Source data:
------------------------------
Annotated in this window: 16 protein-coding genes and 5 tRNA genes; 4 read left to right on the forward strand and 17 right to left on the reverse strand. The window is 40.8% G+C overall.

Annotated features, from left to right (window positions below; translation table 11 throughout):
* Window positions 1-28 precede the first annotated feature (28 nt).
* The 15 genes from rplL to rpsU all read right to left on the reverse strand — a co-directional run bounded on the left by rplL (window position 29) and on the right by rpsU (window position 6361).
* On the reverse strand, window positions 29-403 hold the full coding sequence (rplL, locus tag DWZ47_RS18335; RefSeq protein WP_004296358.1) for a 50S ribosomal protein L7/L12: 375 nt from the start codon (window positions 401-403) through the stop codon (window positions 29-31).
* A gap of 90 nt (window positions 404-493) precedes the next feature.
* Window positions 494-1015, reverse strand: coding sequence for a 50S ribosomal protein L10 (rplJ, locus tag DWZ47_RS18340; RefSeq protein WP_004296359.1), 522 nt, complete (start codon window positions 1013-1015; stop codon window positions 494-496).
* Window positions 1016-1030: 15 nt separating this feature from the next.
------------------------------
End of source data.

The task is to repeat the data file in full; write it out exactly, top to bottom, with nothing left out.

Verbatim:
Annotated in this window: 16 protein-coding genes and 5 tRNA genes; 4 read left to right on the forward strand and 17 right to left on the reverse strand. The window is 40.8% G+C overall.

Annotated features, from left to right (window positions below; translation table 11 throughout):
* Window positions 1-28 precede the first annotated feature (28 nt).
* The 15 genes from rplL to rpsU all read right to left on the reverse strand — a co-directional run bounded on the left by rplL (window position 29) and on the right by rpsU (window position 6361).
* On the reverse strand, window positions 29-403 hold the full coding sequence (rplL, locus tag DWZ47_RS18335; RefSeq protein WP_004296358.1) for a 50S ribosomal protein L7/L12: 375 nt from the start codon (window positions 401-403) through the stop codon (window positions 29-31).
* A gap of 90 nt (window positions 404-493) precedes the next feature.
* Window positions 494-1015, reverse strand: coding sequence for a 50S ribosomal protein L10 (rplJ, locus tag DWZ47_RS18340; RefSeq protein WP_004296359.1), 522 nt, complete (start codon window positions 1013-1015; stop codon window positions 494-496).
* Window positions 1016-1030: 15 nt separating this feature from the next.